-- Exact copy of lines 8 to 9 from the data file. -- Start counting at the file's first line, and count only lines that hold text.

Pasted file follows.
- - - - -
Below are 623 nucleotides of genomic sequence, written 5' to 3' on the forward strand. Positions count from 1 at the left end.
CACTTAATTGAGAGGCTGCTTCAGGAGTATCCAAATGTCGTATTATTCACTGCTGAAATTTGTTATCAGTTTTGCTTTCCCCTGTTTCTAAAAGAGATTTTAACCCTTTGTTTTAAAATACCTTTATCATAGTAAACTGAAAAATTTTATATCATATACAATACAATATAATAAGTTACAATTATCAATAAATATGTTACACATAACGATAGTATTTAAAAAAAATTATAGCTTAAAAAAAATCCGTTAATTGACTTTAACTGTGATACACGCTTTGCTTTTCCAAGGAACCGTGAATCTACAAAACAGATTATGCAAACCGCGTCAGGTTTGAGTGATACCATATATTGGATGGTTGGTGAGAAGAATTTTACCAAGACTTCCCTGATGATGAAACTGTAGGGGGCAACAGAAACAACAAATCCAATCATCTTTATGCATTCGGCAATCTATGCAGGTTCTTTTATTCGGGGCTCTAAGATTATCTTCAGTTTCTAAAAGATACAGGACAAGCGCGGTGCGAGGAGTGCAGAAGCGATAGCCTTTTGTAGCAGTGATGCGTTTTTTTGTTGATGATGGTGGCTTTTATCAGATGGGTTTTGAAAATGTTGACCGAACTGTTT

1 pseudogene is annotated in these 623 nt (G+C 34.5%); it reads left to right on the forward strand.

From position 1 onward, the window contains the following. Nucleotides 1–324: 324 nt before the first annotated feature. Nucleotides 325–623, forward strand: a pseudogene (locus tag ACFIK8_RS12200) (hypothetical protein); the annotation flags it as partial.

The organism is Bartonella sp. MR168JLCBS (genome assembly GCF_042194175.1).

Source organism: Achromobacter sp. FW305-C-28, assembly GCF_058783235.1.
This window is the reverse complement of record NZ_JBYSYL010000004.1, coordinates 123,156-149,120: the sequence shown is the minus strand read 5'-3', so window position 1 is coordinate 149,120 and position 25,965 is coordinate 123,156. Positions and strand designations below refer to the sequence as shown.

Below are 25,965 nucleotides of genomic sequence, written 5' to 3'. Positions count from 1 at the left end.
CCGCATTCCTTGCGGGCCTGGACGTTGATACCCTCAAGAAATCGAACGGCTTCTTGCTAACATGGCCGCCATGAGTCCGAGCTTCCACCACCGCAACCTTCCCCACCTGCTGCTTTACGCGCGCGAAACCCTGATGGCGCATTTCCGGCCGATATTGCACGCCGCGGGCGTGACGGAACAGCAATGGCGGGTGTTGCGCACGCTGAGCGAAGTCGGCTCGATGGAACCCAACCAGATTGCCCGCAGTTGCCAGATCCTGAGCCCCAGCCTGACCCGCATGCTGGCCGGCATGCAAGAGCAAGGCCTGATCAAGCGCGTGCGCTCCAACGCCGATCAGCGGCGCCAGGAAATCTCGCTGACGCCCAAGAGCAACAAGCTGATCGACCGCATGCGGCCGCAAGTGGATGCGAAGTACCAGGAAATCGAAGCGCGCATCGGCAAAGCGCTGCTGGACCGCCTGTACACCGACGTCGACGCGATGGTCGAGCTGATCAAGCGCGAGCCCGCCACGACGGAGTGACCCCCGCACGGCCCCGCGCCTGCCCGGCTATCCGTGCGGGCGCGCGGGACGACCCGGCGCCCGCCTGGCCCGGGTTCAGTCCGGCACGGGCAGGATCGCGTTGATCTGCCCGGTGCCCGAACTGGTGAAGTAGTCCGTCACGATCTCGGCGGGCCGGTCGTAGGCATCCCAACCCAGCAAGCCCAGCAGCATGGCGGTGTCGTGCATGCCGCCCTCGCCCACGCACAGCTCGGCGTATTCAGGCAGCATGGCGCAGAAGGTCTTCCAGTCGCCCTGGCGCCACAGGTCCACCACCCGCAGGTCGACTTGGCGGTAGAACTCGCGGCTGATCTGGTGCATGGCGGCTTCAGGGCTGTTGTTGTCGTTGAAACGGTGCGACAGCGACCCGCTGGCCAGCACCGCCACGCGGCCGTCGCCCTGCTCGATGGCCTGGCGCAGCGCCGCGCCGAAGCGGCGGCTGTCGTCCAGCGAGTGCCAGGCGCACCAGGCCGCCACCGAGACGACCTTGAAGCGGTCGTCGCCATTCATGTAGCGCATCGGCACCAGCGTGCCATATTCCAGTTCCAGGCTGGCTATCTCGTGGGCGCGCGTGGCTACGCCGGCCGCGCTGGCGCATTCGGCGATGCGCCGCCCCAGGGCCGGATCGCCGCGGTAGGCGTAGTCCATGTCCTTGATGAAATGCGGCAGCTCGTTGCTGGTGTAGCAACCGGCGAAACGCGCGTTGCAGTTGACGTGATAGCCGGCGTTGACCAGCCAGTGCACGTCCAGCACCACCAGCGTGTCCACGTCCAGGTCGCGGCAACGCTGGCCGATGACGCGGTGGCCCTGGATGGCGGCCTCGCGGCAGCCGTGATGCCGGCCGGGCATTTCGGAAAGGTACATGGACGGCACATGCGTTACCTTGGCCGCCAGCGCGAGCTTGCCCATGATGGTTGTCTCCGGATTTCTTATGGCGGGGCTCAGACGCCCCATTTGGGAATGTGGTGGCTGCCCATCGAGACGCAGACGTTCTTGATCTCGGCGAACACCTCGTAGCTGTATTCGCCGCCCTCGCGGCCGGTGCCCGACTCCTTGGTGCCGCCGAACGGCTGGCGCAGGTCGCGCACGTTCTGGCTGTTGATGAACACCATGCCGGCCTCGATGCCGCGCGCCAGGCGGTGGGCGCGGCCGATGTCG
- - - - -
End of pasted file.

Below are 25,965 nucleotides of genomic sequence, written 5' to 3'. Positions count from 1 at the left end.
CCGCATTCCTTGCGGGCCTGGACGTTGATACCCTCAAGAAATCGAACGGCTTCTTGCTAACATGGCCGCCATGAGTCCGAGCTTCCACCACCGCAACCTTCCCCACCTGCTGCTTTACGCGCGCGAAACCCTGATGGCGCATTTCCGGCCGATATTGCACGCCGCGGGCGTGACGGAACAGCAATGGCGGGTGTTGCGCACGCTGAGCGAAGTCGGCTCGATGGAACCCAACCAGATTGCCCGCAGTTGCCAGATCCTGAGCCCCAGCCTGACCCGCATGCTGGCCGGCATGCAAGAGCAAGGCCTGATCAAGCGCGTGCGCTCCAACGCCGATCAGCGGCGCCAGGAAATCTCGCTGACGCCCAAGAGCAACAAGCTGATCGACCGCATGCGGCCGCAAGTGGATGCGAAGTACCAGGAAATCGAAGCGCGCATCGGCAAAGCGCTGCTGGACCGCCTGTACACCGACGTCGACGCGATGGTCGAGCTGATCAAGCGCGAGCCCGCCACGACGGAGTGACCCCCGCACGGCCCCGCGCCTGCCCGGCTATCCGTGCGGGCGCGCGGGACGACCCGGCGCCCGCCTGGCCCGGGTTCAGTCCGGCACGGGCAGGATCGCGTTGATCTGCCCGGTGCCCGAACTGGTGAAGTAGTCCGTCACGATCTCGGCGGGCCGGTCGTAGGCATCCCAACCCAGCAAGCCCAGCAGCATGGCGGTGTCGTGCATGCCGCCCTCGCCCACGCACAGCTCGGCGTATTCAGGCAGCATGGCGCAGAAGGTCTTCCAGTCGCCCTGGCGCCACAGGTCCACCACCCGCAGGTCGACTTGGCGGTAGAACTCGCGGCTGATCTGGTGCATGGCGGCTTCAGGGCTGTTGTTGTCGTTGAAACGGTGCGACAGCGACCCGCTGGCCAGCACCGCCACGCGGCCGTCGCCCTGCTCGATGGCCTGGCGCAGCGCCGCGCCGAAGCGGCGGCTGTCGTCCAGCGAGTGCCAGGCGCACCAGGCCGCCACCGAGACGACCTTGAAGCGGTCGTCGCCATTCATGTAGCGCATCGGCACCAGCGTGCCATATTCCAGTTCCAGGCTGGCTATCTCGTGGGCGCGCGTGGCTACGCCGGCCGCGCTGGCGCATTCGGCGATGCGCCGCCCCAGGGCCGGATCGCCGCGGTAGGCGTAGTCCATGTCCTTGATGAAATGCGGCAGCTCGTTGCTGGTGTAGCAACCGGCGAAACGCGCGTTGCAGTTGACGTGATAGCCGGCGTTGACCAGCCAGTGCACGTCCAGCACCACCAGCGTGTCCACGTCCAGGTCGCGGCAACGCTGGCCGATGACGCGGTGGCCCTGGATGGCGGCCTCGCGGCAGCCGTGATGCCGGCCGGGCATTTCGGAAAGGTACATGGACGGCACATGCGTTACCTTGGCCGCCAGCGCGAGCTTGCCCATGATGGTTGTCTCCGGATTTCTTATGGCGGGGCTCAGACGCCCCATTTGGGAATGTGGTGGCTGCCCATCGAGACGCAGACGTTCTTGATCTCGGCGAACACCTCGTAGCTGTATTCGCCGCCCTCGCGGCCGGTGCCCGACTCCTTGGTGCCGCCGAACGGCTGGCGCAGGTCGCGCACGTTCTGGCTGTTGATGAACACCATGCCGGCCTCGATGCCGCGCGCCAGGCGGTGGGCGCGGCCGATGTCG